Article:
Tuesday, May 8, 2018

The Anomalies are Where the Real Work of Life Happens




Freaks of Nature: What Anomalies Tell Us About Development and Evolution – Mark S. Blumberg (2009)

            As I was browsing the selections in the M.D. Anderson Library at the University of Houston I came across this book.  Sometimes interesting books just fall in your lap.  The title, Freaks of Nature, seems sensationalist, but what is found inside is a deeply researched and well-written account of the wide processes by which nature creates the seemingly infinite variety of life and life-forms on our planet Earth.
            The main subject of this book is exceedingly topical in today’s world where people are starting to understand the wide spectrum of human sexuality, human sexual development, and the evolution of sexual roles in the many species that display them.  Too often our human group-mind seeks to designate everything and anything into tidy examples of dichotomy.  For example, it is very easy to reduce the infinitely complex nature of human experience with chocolate as “some people like chocolate,” and, “some people do not like chocolate.”  Both of these statements, while true, do not speak to the actual reality of chocolate experience among humans.  Some humans adore chocolate, and it is the main object of their snack desires.  Others are allergic to cocoa, and eating it is a health risk.  Other people appreciate chocolate smells but cannot stand the taste.  Still others experience euphoria and altered states of consciousness upon ingesting chocolate.  Even with something as seemingly simple as a foodstuff, a dichotomous reduction fails.  This idea is what the author applies to the understanding of those life-forms that humans deem “freakish” or monstrous” or “misbegotten.”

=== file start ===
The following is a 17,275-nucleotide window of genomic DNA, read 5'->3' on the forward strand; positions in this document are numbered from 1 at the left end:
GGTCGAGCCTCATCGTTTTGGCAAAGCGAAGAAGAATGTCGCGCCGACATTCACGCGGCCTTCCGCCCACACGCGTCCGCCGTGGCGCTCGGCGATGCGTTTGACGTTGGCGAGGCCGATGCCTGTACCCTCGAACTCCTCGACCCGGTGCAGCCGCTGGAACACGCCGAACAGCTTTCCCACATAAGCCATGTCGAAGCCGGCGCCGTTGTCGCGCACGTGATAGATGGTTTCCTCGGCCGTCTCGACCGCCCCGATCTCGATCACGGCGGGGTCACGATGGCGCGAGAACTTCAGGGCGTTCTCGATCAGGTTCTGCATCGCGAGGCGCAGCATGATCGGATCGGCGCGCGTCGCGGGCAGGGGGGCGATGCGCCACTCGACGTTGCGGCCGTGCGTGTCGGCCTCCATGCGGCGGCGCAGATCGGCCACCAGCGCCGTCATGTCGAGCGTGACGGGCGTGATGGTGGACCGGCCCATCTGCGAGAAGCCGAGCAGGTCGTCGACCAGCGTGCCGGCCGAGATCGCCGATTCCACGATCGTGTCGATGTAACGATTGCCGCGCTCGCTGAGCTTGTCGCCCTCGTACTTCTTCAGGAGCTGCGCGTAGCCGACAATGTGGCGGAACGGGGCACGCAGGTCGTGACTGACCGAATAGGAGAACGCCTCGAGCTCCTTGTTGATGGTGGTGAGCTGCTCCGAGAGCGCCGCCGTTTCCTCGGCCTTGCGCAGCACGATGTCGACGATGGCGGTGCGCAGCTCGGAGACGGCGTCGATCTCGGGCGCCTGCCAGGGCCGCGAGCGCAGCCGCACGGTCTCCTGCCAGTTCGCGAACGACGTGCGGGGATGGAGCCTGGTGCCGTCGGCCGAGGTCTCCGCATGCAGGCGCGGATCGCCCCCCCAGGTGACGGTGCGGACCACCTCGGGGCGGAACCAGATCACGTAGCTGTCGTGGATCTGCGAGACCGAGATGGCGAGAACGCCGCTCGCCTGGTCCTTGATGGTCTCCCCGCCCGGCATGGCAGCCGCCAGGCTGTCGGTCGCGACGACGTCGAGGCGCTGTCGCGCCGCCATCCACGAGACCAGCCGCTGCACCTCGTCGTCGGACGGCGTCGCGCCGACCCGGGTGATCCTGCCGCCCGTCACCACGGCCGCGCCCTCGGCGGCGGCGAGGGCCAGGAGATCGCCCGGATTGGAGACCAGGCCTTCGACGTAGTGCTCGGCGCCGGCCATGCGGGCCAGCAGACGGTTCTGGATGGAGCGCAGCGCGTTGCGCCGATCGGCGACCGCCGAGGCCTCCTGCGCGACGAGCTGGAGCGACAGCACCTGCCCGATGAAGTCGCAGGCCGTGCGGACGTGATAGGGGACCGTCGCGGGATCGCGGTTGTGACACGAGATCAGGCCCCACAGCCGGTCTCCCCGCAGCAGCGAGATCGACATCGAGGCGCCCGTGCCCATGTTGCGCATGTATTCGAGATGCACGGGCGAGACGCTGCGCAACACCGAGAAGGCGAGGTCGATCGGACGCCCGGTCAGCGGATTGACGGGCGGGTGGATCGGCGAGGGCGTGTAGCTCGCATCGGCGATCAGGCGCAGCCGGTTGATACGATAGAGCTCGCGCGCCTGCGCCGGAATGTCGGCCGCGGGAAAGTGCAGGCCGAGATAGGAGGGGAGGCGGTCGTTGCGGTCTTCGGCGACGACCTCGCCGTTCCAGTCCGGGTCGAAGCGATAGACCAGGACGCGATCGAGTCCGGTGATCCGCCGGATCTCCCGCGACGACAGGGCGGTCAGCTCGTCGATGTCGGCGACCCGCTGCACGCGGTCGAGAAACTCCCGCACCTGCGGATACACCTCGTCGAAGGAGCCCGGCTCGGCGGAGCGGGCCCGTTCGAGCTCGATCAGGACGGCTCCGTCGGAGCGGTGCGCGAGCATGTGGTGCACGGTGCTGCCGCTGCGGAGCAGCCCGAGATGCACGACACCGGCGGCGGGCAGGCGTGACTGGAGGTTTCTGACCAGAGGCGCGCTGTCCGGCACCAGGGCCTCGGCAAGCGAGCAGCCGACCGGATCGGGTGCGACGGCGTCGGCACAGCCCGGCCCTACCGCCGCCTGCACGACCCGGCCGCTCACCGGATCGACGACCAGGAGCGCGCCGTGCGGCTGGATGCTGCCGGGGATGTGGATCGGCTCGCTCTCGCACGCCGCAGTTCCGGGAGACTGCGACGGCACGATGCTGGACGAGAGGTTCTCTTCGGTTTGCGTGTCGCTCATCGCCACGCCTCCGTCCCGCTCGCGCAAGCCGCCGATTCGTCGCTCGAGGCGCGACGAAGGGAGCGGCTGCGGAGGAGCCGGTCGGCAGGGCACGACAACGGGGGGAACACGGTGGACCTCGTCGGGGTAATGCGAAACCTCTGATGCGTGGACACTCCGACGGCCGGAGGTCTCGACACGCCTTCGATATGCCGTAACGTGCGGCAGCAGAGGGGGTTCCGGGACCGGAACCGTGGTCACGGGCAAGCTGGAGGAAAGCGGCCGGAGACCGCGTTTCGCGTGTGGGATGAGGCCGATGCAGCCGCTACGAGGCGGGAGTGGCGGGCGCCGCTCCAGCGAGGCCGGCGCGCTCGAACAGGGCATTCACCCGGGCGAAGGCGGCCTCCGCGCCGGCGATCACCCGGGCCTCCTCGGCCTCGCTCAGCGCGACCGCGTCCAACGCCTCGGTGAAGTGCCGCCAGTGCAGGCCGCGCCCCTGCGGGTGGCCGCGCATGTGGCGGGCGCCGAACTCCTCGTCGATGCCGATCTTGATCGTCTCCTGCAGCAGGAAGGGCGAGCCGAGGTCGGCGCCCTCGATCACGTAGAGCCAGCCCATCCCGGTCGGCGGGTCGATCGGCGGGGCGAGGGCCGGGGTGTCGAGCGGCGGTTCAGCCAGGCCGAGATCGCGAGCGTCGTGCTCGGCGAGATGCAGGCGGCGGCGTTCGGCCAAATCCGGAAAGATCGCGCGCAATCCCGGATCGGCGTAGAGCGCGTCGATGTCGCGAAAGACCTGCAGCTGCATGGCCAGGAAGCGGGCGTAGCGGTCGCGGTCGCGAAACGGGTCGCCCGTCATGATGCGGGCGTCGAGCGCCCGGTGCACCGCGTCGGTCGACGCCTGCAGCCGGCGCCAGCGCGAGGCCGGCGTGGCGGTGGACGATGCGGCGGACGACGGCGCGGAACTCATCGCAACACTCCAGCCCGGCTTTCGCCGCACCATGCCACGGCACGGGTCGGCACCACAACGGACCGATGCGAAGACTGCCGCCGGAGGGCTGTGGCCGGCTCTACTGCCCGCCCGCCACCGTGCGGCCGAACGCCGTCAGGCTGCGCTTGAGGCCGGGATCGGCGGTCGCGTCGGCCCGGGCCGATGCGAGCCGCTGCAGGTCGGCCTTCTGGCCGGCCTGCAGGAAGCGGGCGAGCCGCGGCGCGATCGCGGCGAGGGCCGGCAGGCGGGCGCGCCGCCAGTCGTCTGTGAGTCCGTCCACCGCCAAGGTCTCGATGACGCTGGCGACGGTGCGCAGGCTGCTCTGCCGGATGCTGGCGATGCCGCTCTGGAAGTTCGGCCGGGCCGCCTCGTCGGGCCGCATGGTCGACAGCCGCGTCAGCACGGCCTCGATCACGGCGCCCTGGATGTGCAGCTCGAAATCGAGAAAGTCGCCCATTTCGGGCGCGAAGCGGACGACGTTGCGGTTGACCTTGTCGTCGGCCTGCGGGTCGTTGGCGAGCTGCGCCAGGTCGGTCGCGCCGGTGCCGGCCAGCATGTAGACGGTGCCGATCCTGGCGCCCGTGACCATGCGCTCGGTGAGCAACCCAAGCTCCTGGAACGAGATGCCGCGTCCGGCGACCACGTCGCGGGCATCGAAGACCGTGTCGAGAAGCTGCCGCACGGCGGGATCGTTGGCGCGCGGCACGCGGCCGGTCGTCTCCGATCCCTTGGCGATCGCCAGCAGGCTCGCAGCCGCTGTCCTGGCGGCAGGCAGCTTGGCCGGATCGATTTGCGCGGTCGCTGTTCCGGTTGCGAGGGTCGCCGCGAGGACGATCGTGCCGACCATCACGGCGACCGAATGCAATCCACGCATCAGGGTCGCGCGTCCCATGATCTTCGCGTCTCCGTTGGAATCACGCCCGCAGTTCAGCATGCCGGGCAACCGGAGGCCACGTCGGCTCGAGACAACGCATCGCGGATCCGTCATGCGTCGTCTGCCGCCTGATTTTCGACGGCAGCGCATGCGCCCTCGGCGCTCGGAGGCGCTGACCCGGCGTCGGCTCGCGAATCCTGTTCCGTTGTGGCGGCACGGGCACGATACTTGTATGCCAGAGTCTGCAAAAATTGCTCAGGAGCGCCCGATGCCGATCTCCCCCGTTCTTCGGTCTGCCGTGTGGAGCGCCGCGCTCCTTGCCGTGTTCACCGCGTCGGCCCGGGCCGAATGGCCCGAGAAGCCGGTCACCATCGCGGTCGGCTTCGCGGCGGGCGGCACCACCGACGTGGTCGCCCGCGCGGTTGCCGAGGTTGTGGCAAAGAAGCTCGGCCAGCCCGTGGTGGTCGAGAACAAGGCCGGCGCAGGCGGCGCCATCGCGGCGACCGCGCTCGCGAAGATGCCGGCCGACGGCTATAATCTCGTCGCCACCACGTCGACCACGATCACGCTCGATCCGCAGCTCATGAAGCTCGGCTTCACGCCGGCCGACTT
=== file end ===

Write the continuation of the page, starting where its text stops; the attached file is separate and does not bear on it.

One of the early chapters discusses birth defects which are similar throughout the animal kingdom.  Twinning, or congenital malformations, can be found in almost all plants and animals we research.  Sometimes one can crack a hen egg and two separate yolks come out.  Sometimes snakes are born with two heads, just like the humans that were displayed in freak shows and sideshows in our recent past.  These similarities, and the similarities between all vertebrate embryos that were discovered through the development of microscopy, helped us humans accept that there is a universal “code” for development.  This code is called DNA.  For a long time, humans seemed to accept that DNA was a hard-wired instruction manual, and that any deformation or defect was caused by a mutation in the genetic material.  This seemed to make sense in a world where everything was dictated by a supernatural and perfect entity.